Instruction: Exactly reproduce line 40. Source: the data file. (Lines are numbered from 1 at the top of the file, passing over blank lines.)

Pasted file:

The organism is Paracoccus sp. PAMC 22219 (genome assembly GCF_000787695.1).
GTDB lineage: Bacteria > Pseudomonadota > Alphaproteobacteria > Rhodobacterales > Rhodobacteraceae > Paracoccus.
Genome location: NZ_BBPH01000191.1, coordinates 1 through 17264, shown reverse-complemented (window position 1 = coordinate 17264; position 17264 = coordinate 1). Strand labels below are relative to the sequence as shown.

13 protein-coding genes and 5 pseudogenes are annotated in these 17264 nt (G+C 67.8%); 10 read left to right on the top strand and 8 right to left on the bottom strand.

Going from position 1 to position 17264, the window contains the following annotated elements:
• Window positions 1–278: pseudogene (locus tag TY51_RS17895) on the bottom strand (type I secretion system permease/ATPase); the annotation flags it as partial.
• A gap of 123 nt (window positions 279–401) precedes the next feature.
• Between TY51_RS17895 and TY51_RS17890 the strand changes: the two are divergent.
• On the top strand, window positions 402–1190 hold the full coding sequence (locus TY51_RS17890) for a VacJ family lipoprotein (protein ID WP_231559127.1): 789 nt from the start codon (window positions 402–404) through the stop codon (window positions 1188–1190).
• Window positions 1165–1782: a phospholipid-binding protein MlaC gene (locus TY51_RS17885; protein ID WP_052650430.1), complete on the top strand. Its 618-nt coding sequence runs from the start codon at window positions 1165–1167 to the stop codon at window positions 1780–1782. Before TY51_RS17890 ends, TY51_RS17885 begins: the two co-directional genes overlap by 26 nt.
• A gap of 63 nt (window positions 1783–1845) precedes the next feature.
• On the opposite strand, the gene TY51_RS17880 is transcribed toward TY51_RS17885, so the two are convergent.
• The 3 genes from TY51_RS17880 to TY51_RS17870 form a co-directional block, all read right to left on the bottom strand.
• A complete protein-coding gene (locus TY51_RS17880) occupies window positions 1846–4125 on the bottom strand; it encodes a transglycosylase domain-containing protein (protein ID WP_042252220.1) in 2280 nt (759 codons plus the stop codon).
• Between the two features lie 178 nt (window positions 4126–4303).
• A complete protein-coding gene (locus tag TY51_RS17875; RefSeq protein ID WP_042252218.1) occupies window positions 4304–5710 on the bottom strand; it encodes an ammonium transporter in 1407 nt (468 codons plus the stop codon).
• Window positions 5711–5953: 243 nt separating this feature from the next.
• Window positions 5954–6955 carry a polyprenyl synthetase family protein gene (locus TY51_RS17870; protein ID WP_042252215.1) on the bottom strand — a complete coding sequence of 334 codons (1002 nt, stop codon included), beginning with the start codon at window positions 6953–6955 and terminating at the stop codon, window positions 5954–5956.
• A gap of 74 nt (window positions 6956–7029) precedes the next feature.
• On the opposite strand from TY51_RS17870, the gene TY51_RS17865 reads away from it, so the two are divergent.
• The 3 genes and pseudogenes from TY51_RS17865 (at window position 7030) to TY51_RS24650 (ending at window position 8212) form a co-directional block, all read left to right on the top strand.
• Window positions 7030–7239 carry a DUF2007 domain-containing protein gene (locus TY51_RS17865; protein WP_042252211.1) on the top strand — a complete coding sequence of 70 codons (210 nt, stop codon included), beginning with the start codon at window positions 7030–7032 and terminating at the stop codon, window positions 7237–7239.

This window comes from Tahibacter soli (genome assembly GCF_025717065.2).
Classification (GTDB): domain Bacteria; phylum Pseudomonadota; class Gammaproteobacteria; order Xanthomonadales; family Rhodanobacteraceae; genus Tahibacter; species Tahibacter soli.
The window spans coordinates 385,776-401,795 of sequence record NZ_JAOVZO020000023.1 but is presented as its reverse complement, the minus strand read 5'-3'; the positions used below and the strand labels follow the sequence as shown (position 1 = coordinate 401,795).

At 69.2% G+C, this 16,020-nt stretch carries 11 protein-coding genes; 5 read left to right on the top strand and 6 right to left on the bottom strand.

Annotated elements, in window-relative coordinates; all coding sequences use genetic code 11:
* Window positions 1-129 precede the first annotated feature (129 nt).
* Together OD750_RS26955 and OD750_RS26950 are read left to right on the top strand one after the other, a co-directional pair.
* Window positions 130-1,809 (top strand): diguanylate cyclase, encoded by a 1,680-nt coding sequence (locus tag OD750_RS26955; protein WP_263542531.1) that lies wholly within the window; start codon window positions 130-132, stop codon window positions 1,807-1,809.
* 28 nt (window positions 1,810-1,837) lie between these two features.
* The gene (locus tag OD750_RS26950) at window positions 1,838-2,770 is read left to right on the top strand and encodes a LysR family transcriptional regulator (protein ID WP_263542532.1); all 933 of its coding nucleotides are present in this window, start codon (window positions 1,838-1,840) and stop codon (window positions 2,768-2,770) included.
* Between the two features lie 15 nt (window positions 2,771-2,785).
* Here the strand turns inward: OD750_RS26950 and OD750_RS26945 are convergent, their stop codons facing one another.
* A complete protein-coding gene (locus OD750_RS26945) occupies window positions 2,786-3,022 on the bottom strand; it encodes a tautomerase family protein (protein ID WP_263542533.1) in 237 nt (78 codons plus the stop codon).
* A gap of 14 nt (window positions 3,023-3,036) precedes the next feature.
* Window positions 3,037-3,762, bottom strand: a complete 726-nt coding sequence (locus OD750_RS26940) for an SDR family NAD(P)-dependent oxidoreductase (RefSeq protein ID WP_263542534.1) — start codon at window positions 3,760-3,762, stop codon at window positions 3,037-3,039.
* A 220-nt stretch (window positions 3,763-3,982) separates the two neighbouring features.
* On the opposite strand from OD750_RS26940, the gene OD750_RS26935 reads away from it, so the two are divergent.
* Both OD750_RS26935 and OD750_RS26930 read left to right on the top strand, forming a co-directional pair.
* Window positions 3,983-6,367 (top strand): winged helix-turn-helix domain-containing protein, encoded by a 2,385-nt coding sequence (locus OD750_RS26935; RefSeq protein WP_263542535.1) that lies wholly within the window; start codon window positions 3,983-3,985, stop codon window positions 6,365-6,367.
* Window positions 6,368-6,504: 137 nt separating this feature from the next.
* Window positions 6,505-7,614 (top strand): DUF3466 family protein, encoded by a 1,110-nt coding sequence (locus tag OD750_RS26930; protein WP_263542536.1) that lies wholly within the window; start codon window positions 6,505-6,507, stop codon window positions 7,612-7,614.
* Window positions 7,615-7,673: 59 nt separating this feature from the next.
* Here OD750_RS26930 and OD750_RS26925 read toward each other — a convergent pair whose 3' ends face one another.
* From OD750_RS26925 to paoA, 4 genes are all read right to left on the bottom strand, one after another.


* Both OD750_RS26935 and OD750_RS26930 read left to right on the top strand, forming a co-directional pair.